On my computer the best parts of acquaintances lives are before my eyes. Parties, courtships, marriages, babies. All instantaneous. Separated from the process that led to these events they spill from my computer screen to my eyes. These events are Athena-like springing fully formed, picture perfect and creating a direct comparison of what is happening on my side of the screen: laundry, dishes, lesson plans, a bowl of cereal, a neglected book.

Being at my core competitive, I then raise a higher standard for myself. There are no action steps. There is no process. It should (whatever that goal is) be attained. Now. I saw so-and-so do it 30 seconds ago on my computer, so I can too. I must.

It leads to intrinsic pressure. The false belief that desires can be fulfilled instantaneously. This is in no way peaceful.

Space. Time. Process. I had lost sight of their value and my need for them.
To build these back in I need to take longer. Cook from scratch. Look up a word in a dictionary. Walk to a destination. Hand-write a note. Hold onto a thought, forget it, and remember it later. And these tiny changes might end up teaching me greater things. How to be patient with my mind. How to savor a book. How to enjoy a breeze. How to reflect on a day and retell a dream.

Saturday, July 3, 2010


I've been thinking about pearls lately. Timely since it's the birthstone of June. It's not a gemstone at all, but I prefer it to a kidney or gallstone...
It's curious to me that mollusks are able to make pearls. A functional way to take care of discomfort, covering the irritant again and again until it is smooth. A marriage of functionality and beauty.
All I seem to make in response to discomfort are callouses, both physical and emotional. Scuffs against my feet; wrenching of a heart. Sure adversity should produce wisdom and perspective later, but do I culture a pearl? Would an oyster be able (if it were a more complex organism) be able to articulate the level of strife it took to produce such a symmetrical iridescent thing? Is the process too far removed from my trivialities to compare? Do I stop the process short?
The image of the pearl is used a few times in the New Testament: the pearl of great price (Matt 13:45)and casting your pearls before swine (Matt 7:6) come to mind. They always are prized, sought after, and protected. My callouses I try to slough, soften, or moisturize, not cherish, not culture, not promote. Do I prevent a pearl being produced, or does the natural metaphor not transcend species?
More questions than substance at present...

Thursday, May 6, 2010

a dove

The vision of a bird- heart has recently crystallized in my mind this past week. A vision of the heart being a dove, specifically, the dove sent out of Noah's ark (Genesis 8:6). I'm not sure what became of the raven who was sent out previous to the dove, but that might be more tangential and complicate making any metaphorical conclusions. True to the story the bird was sent several times. Once returning right away, not finding a resting place, then a second bearing evidence of the journey, and then the third, never returning. It found it's resting place. The place that felt right.
I had always thought of a bird symbolizing "flighty" behavior. Certainly not a symbol of steady and systematic search for what would be right. But now, seeing it as a series of heart felt searches or journeys, it has become my explanation to myself about myself. Finding a resting place, it is an accurate portrayal of how I have thought the heart seeks out a home. When the place was found, it stays. Not longing for before.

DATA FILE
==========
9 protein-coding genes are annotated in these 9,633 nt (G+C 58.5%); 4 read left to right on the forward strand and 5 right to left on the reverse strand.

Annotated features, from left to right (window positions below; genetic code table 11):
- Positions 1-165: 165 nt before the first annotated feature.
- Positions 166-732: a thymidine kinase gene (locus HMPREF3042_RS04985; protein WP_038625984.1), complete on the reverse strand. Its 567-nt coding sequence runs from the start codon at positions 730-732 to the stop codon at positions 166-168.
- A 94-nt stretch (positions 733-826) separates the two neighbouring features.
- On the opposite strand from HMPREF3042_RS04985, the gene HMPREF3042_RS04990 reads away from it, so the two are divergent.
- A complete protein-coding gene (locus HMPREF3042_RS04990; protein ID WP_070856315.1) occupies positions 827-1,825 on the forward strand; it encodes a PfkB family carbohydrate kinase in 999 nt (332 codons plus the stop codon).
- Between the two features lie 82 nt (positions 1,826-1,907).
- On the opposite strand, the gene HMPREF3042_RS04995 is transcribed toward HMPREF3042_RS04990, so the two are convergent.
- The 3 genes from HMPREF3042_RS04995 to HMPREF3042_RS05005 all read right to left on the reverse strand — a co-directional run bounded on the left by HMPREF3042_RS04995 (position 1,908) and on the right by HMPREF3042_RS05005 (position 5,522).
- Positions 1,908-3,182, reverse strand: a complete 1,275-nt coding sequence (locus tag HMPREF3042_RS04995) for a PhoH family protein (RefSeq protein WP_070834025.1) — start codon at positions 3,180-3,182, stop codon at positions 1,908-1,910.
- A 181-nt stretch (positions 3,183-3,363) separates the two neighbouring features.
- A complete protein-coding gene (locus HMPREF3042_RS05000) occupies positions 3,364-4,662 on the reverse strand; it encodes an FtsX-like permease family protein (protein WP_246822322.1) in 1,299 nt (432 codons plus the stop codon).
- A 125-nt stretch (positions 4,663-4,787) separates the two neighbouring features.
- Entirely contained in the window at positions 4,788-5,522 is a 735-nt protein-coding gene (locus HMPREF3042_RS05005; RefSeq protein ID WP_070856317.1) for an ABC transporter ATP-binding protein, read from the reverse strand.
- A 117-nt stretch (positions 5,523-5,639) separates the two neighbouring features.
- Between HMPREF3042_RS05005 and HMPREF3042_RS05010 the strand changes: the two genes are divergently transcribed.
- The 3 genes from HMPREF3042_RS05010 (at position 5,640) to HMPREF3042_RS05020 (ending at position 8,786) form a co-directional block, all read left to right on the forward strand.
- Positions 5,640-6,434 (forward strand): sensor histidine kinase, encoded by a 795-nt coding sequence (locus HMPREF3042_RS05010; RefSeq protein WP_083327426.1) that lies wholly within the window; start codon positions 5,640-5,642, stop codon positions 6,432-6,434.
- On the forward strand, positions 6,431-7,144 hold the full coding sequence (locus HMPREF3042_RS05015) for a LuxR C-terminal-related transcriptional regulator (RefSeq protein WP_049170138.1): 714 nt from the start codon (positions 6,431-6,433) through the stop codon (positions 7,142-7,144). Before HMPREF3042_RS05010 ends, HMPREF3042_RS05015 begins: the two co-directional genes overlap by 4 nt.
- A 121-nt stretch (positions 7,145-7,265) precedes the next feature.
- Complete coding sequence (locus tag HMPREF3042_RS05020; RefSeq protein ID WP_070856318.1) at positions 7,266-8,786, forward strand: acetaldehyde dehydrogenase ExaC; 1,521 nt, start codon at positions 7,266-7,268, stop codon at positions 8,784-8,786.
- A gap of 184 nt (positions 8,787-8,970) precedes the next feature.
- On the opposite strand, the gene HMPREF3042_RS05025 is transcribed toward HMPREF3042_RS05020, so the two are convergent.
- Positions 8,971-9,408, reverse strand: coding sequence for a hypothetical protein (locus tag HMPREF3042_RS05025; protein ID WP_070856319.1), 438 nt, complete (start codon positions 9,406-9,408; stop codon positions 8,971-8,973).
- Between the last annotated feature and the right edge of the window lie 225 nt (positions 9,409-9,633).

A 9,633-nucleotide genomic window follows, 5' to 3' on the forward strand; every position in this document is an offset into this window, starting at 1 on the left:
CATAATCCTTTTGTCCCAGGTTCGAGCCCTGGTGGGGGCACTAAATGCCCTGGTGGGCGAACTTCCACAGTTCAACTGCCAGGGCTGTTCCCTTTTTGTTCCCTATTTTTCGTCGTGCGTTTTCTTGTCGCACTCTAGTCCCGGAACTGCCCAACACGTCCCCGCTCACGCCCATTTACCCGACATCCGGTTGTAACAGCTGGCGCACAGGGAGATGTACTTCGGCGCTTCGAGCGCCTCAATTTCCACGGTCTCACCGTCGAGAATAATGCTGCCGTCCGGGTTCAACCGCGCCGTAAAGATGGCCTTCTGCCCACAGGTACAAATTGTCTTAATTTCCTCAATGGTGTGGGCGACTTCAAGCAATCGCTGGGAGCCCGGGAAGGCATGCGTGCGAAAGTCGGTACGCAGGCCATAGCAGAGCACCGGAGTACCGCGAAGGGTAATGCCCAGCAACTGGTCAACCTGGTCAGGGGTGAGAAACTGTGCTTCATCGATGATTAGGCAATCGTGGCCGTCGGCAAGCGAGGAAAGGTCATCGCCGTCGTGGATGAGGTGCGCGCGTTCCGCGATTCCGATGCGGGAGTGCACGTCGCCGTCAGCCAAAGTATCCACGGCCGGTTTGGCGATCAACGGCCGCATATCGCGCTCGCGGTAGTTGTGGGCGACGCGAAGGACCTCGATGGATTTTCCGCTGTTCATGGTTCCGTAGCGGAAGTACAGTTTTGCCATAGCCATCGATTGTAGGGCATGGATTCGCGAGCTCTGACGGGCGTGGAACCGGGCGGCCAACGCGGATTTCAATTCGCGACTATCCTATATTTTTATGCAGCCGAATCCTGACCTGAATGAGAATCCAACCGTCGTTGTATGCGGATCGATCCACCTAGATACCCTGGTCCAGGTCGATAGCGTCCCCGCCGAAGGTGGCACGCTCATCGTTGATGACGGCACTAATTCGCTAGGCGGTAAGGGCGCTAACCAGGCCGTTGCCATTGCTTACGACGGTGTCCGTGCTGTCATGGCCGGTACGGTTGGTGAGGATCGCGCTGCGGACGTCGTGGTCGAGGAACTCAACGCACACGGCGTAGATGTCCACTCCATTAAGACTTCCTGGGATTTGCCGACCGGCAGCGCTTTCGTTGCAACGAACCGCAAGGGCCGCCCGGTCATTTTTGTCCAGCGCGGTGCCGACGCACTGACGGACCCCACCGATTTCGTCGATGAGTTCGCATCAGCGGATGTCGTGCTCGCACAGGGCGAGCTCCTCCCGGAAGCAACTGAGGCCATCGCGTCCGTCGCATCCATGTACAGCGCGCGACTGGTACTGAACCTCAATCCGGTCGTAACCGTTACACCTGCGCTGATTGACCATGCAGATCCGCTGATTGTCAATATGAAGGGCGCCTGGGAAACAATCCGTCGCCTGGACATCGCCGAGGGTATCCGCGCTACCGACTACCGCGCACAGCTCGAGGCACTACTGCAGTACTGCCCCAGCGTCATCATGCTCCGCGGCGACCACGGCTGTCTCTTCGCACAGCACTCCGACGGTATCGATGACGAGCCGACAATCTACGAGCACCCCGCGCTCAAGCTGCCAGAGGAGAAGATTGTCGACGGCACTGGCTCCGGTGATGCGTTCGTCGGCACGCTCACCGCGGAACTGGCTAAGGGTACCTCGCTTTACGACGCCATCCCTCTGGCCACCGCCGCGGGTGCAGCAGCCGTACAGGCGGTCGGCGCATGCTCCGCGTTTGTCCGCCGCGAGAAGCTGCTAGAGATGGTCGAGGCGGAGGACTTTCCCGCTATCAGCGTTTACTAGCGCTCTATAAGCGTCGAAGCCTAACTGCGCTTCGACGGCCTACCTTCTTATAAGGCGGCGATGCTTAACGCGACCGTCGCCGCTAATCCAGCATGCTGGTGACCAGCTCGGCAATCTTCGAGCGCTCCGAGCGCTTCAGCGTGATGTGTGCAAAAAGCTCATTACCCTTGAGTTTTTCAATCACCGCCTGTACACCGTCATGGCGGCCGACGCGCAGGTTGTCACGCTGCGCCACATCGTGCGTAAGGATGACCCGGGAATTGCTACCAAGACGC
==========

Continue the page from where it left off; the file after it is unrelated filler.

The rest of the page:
Monday, February 15, 2010

mind the gap

Today marks my third MRI. To those who have not been inside an MRI be glad. It by no means is horrible. But the posturing is not those of comfort.

Having your feet velcroed together and other parts sometimes attached to this plank is strange. Then you're issued into a coffin-like tube after having your ears covered with headphones. The technician asks if there is a radio station you'd like to listen to, and even if you don't want one, they encourage it.

Essentially all of your senses are cued up and simultaneously masked: sight,there is a plastic dome around you brushing your arms and three inches from your nose; hearing, the radio songs attempt to drown out the beeps and zaps that are some sort of energy trained at you to form images; touch, nothing can keep you from noticing when the body vibrating ka-chunking begins and last 30 minutes or so.

And though all of that seems less than wonderful, the most oppressive thing in my experience is looking around the waiting room. Here are sick people. Here are people who are hurt. Here are people seeking answers.
It's awkward in the waiting room. I don't know where to look because I've automatically started an me/them perspective of the whole thing. I'm there, so I am one of them, but I've been able to categorize myself differently.

The first waiting room was awkward. But like Dante's inferno there are levels that get progressively worse.

After being divested of your clothes and phones, and money, and anything made of metal you dawn a sheet and get to sit in the second waiting room.
Now, I feel this was an unhelpful set up, but the secondary waiting room had 1 magazine 3 half-smocked women and a fully dressed husband waiting for his wife to get done.

It was like an Arthur Miller play. The proximity, lack of diversion, and finally the husband (fully clothed, male, and not abiding the social rules of the situation)tipped the balance and we started talking. I shouldn't say we; I didn't talk. I listened, stared longingly at a ripped up Vogue magazine which was out of reach, clutched my sheet closed, and almost left.

Because here was confirmation of mortality and hurt. The common denominator was pain. And here I am dealing with pain. But not pancreatic cancer. And not crumbling bones. And not colon cancer. And not Alzheimer's.

So really the tube was a welcome escape because it put a space between me and them.